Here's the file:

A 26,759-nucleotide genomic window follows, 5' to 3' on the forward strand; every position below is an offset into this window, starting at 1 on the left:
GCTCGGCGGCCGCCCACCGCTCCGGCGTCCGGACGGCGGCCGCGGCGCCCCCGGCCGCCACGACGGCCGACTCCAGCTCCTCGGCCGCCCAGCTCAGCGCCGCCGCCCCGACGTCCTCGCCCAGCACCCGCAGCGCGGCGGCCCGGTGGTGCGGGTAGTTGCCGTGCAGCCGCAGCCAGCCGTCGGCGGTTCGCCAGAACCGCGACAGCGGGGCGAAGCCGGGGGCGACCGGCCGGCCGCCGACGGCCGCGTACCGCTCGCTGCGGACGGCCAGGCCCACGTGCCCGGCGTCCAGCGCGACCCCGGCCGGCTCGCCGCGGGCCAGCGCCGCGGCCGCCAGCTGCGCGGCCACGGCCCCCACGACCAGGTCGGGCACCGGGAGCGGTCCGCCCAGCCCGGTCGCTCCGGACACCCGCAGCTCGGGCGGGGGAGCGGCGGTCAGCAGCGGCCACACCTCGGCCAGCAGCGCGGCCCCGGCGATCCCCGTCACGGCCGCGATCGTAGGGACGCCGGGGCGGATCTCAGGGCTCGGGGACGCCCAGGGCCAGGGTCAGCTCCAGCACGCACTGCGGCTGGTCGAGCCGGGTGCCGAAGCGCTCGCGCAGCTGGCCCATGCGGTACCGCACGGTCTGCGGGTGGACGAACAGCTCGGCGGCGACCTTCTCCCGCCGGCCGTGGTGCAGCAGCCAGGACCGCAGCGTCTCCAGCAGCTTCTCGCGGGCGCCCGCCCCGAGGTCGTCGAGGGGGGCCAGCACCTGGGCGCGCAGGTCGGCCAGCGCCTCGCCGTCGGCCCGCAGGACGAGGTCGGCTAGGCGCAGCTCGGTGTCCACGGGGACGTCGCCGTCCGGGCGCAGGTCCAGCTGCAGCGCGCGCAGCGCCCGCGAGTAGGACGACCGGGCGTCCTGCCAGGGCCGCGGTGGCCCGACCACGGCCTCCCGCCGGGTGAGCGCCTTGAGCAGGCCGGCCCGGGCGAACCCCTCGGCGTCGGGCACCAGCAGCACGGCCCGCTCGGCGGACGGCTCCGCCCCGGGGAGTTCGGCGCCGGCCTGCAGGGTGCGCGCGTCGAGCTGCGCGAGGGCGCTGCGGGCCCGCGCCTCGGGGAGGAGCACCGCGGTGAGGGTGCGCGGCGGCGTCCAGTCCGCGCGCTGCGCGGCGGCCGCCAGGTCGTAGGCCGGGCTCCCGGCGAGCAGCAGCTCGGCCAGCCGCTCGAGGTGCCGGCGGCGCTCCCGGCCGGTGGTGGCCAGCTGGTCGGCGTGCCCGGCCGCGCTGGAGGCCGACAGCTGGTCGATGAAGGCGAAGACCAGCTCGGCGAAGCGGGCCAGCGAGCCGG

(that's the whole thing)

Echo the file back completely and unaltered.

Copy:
A 26,759-nucleotide genomic window follows, 5' to 3' on the forward strand; every position below is an offset into this window, starting at 1 on the left:
GCTCGGCGGCCGCCCACCGCTCCGGCGTCCGGACGGCGGCCGCGGCGCCCCCGGCCGCCACGACGGCCGACTCCAGCTCCTCGGCCGCCCAGCTCAGCGCCGCCGCCCCGACGTCCTCGCCCAGCACCCGCAGCGCGGCGGCCCGGTGGTGCGGGTAGTTGCCGTGCAGCCGCAGCCAGCCGTCGGCGGTTCGCCAGAACCGCGACAGCGGGGCGAAGCCGGGGGCGACCGGCCGGCCGCCGACGGCCGCGTACCGCTCGCTGCGGACGGCCAGGCCCACGTGCCCGGCGTCCAGCGCGACCCCGGCCGGCTCGCCGCGGGCCAGCGCCGCGGCCGCCAGCTGCGCGGCCACGGCCCCCACGACCAGGTCGGGCACCGGGAGCGGTCCGCCCAGCCCGGTCGCTCCGGACACCCGCAGCTCGGGCGGGGGAGCGGCGGTCAGCAGCGGCCACACCTCGGCCAGCAGCGCGGCCCCGGCGATCCCCGTCACGGCCGCGATCGTAGGGACGCCGGGGCGGATCTCAGGGCTCGGGGACGCCCAGGGCCAGGGTCAGCTCCAGCACGCACTGCGGCTGGTCGAGCCGGGTGCCGAAGCGCTCGCGCAGCTGGCCCATGCGGTACCGCACGGTCTGCGGGTGGACGAACAGCTCGGCGGCGACCTTCTCCCGCCGGCCGTGGTGCAGCAGCCAGGACCGCAGCGTCTCCAGCAGCTTCTCGCGGGCGCCCGCCCCGAGGTCGTCGAGGGGGGCCAGCACCTGGGCGCGCAGGTCGGCCAGCGCCTCGCCGTCGGCCCGCAGGACGAGGTCGGCTAGGCGCAGCTCGGTGTCCACGGGGACGTCGCCGTCCGGGCGCAGGTCCAGCTGCAGCGCGCGCAGCGCCCGCGAGTAGGACGACCGGGCGTCCTGCCAGGGCCGCGGTGGCCCGACCACGGCCTCCCGCCGGGTGAGCGCCTTGAGCAGGCCGGCCCGGGCGAACCCCTCGGCGTCGGGCACCAGCAGCACGGCCCGCTCGGCGGACGGCTCCGCCCCGGGGAGTTCGGCGCCGGCCTGCAGGGTGCGCGCGTCGAGCTGCGCGAGGGCGCTGCGGGCCCGCGCCTCGGGGAGGAGCACCGCGGTGAGGGTGCGCGGCGGCGTCCAGTCCGCGCGCTGCGCGGCGGCCGCCAGGTCGTAGGCCGGGCTCCCGGCGAGCAGCAGCTCGGCCAGCCGCTCGAGGTGCCGGCGGCGCTCCCGGCCGGTGGTGGCCAGCTGGTCGGCGTGCCCGGCCGCGCTGGAGGCCGACAGCTGGTCGATGAAGGCGAAGACCAGCTCGGCGAAGCGGGCCAGCGAGCCGG